Skip to main content




Hong Kong activist Joshua Wong jailed for 10 months over Tiananmen vigil

Hong Kong activist Joshua Wong jailed for 10 months over Tiananmen vigil

Activist Joshua Wong (centre) is currently serving a jail sentence for taking part in a protest during the months of huge and often violent rallies that rocked Hong Kong in 2019. (File photo: AFP/Isaac Lawrence)

HONG KONG: Hong Kong activist Joshua Wong will face another 10 months in jail for participating in an unauthorised assembly on Jun 4, 2020, to commemorate the 1989 crackdown on protesters in and around Beijing's Tiananmen Square.

It was the first time the vigil was banned in the global financial hub, with police citing COVID-19 restrictions on group gatherings, as it did for all demonstrations last year. It is expected to face a similar fate this year.

Still, tens of thousands of people lit candles across the city in what was largely a peaceful event last June, bar a brief skirmish with riot police in one neighbourhood.

Commemorations of the Tiananmen crackdown are banned in mainland China, but Hong Kong traditionally held the largest vigils globally every year, having been promised certain freedoms when it returned to Chinese rule in 1997, including rights of expression and assembly.

Wong, 24, already in prison because of other illegal assembly convictions and among 47 activists charged under the city's sweeping national security law, was sentenced in the District Court on Thursday (May 6).

A 15-month sentence was reduced to 10 months because of his guilty plea.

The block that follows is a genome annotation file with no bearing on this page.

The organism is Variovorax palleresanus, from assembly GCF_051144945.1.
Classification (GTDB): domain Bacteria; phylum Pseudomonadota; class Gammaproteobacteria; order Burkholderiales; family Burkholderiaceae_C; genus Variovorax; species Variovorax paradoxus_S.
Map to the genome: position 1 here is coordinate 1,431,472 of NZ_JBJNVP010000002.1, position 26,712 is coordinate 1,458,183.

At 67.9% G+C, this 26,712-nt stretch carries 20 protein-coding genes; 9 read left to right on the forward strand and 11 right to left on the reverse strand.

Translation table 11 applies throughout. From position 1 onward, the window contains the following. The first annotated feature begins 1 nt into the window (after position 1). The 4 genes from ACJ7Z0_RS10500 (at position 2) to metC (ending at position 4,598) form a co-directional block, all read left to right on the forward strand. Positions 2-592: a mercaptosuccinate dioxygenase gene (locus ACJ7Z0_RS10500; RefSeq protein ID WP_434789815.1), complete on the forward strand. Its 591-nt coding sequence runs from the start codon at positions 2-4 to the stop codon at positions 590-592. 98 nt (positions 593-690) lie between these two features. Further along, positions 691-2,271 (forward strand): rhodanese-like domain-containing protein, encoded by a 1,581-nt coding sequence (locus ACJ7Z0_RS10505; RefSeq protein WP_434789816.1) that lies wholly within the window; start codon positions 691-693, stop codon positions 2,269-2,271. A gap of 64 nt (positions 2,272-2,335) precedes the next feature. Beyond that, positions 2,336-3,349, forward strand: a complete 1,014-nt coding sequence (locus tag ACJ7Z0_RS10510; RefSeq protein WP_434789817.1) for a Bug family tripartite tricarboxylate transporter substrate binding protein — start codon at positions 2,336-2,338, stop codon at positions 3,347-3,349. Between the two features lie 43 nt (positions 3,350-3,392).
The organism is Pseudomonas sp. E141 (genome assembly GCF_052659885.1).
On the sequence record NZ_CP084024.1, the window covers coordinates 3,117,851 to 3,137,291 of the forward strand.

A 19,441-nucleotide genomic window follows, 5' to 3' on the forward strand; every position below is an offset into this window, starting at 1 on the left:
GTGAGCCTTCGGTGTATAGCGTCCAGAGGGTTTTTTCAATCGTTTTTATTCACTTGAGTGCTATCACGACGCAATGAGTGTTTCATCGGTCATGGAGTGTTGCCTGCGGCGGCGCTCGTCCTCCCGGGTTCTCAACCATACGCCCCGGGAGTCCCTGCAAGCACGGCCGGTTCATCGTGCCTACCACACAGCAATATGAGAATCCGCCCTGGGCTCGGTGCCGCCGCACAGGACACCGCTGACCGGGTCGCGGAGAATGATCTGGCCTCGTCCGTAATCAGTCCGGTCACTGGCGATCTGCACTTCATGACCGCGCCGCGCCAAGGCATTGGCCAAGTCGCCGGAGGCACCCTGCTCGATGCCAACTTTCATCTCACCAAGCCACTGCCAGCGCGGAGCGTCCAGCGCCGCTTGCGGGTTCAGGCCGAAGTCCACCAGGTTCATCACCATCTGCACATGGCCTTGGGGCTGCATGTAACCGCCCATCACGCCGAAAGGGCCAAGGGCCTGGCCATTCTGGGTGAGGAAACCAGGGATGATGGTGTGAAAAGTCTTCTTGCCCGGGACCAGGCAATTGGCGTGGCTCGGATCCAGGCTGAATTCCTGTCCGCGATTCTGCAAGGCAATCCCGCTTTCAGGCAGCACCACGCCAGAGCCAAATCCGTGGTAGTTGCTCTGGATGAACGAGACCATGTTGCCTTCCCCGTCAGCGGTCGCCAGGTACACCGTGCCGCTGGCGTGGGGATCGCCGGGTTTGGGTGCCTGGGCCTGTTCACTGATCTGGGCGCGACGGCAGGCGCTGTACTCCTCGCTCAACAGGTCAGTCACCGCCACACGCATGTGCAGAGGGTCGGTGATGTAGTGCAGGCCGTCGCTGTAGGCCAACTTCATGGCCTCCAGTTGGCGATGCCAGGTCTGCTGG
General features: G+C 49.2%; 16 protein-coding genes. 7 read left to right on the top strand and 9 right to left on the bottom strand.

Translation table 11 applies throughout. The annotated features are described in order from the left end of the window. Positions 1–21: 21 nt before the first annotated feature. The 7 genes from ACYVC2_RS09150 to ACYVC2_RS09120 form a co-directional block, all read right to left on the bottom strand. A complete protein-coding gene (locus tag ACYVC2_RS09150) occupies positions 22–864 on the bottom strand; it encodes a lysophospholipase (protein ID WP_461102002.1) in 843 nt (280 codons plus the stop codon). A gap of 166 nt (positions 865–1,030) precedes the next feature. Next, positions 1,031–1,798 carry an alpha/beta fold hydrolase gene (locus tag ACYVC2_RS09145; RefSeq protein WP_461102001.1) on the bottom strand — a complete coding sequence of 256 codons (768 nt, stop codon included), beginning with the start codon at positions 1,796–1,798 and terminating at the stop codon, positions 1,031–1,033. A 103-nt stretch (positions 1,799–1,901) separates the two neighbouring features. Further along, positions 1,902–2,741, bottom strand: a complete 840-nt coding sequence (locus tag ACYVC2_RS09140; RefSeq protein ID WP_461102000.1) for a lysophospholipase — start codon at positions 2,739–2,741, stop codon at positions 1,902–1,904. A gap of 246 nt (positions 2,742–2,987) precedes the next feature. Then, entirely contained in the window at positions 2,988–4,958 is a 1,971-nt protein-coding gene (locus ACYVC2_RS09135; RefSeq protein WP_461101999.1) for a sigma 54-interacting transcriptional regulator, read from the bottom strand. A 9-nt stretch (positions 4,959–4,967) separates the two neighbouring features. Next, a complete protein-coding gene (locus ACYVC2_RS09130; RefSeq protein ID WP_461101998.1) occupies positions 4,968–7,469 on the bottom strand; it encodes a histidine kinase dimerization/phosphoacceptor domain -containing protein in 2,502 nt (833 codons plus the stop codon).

READ: Hong Kong activist Joshua Wong pleads guilty over Jun 4 'illegal assembly'

READ: Hong Kong leader Carrie Lam flags 'fake news' laws as worries over media freedom grow

Judge Stanley Chan also sentenced Lester Shum, Jannelle Leung and Tiffany Yuen to between four and six months in jail. Twenty others facing similar Tiananmen Square anniversary charges from last June are due to appear in court on Jun 11.

"Freedom of assembly is not unlimited," Chan said.

The anniversary struck an especially sensitive nerve in the former British colony last year, falling just as Beijing prepared to introduce new security legislation which punishes anything China sees as subversion, secession, terrorism or collusion with foreign forces with up to life in prison.

This year, the Jun 4 Tiananmen Square anniversary event is particularly awkward for Beijing, which celebrates the 100th anniversary of the Communist Party.

When asked whether commemorating the victims of Tiananmen would violate the new security law, Hong Kong leader Carrie Lam last month said that it was important to show respect to the Party.

China has never provided a full account of the 1989 Tiananmen Square violence. The death toll given by officials was about 300, most of them soldiers, but rights groups and witnesses say thousands of people may have died.

Wong was given a 13-and-a-half-month sentence last December over an unlawful anti-government rally on Jun 21, 2019, and an additional four-month sentence for participating in an unauthorised protest in October 2019 while also breaking a government law against wearing face masks.

While in prison, Wong was arrested in January on suspicion of breaking the new security law, which was introduced in July 2020, by taking part in an unofficial vote to pick opposition candidates for a since-postponed election, which authorities describe as a "vicious plot" to "overthrow" the government. 

Source: Reuters/kg


Also worth reading